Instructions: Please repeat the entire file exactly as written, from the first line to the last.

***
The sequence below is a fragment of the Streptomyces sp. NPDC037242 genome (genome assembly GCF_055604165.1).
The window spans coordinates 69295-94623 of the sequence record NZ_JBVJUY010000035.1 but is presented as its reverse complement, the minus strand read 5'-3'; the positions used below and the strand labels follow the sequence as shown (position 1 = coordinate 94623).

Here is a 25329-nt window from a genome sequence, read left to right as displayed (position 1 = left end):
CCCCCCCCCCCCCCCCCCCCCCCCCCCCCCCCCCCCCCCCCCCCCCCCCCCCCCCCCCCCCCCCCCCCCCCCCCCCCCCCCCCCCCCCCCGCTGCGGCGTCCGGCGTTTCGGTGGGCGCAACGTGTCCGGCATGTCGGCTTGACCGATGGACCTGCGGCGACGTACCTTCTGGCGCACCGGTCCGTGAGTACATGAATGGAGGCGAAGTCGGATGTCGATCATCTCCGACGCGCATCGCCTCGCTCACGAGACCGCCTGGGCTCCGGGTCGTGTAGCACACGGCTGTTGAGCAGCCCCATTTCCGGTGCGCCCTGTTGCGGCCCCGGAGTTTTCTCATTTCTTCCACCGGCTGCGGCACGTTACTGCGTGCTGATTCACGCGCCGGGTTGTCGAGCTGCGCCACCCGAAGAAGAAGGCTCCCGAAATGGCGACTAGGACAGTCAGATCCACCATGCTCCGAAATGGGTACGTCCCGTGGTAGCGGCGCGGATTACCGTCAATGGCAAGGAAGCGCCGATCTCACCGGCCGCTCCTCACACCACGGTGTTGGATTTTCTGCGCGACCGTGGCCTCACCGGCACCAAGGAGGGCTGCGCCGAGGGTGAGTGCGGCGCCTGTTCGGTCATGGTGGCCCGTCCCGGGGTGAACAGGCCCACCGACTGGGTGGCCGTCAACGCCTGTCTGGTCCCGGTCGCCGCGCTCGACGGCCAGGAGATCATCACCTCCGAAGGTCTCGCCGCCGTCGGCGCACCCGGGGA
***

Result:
The sequence below is a fragment of the Streptomyces sp. NPDC037242 genome (genome assembly GCF_055604165.1).
The window spans coordinates 69295-94623 of the sequence record NZ_JBVJUY010000035.1 but is presented as its reverse complement, the minus strand read 5'-3'; the positions used below and the strand labels follow the sequence as shown (position 1 = coordinate 94623).

Here is a 25329-nt window from a genome sequence, read left to right as displayed (position 1 = left end):
CCCCCCCCCCCCCCCCCCCCCCCCCCCCCCCCCCCCCCCCCCCCCCCCCCCCCCCCCCCCCCCCCCCCCCCCCCCCCCCCCCCCCCCCCCGCTGCGGCGTCCGGCGTTTCGGTGGGCGCAACGTGTCCGGCATGTCGGCTTGACCGATGGACCTGCGGCGACGTACCTTCTGGCGCACCGGTCCGTGAGTACATGAATGGAGGCGAAGTCGGATGTCGATCATCTCCGACGCGCATCGCCTCGCTCACGAGACCGCCTGGGCTCCGGGTCGTGTAGCACACGGCTGTTGAGCAGCCCCATTTCCGGTGCGCCCTGTTGCGGCCCCGGAGTTTTCTCATTTCTTCCACCGGCTGCGGCACGTTACTGCGTGCTGATTCACGCGCCGGGTTGTCGAGCTGCGCCACCCGAAGAAGAAGGCTCCCGAAATGGCGACTAGGACAGTCAGATCCACCATGCTCCGAAATGGGTACGTCCCGTGGTAGCGGCGCGGATTACCGTCAATGGCAAGGAAGCGCCGATCTCACCGGCCGCTCCTCACACCACGGTGTTGGATTTTCTGCGCGACCGTGGCCTCACCGGCACCAAGGAGGGCTGCGCCGAGGGTGAGTGCGGCGCCTGTTCGGTCATGGTGGCCCGTCCCGGGGTGAACAGGCCCACCGACTGGGTGGCCGTCAACGCCTGTCTGGTCCCGGTCGCCGCGCTCGACGGCCAGGAGATCATCACCTCCGAAGGTCTCGCCGCCGTCGGCGCACCCGGGGA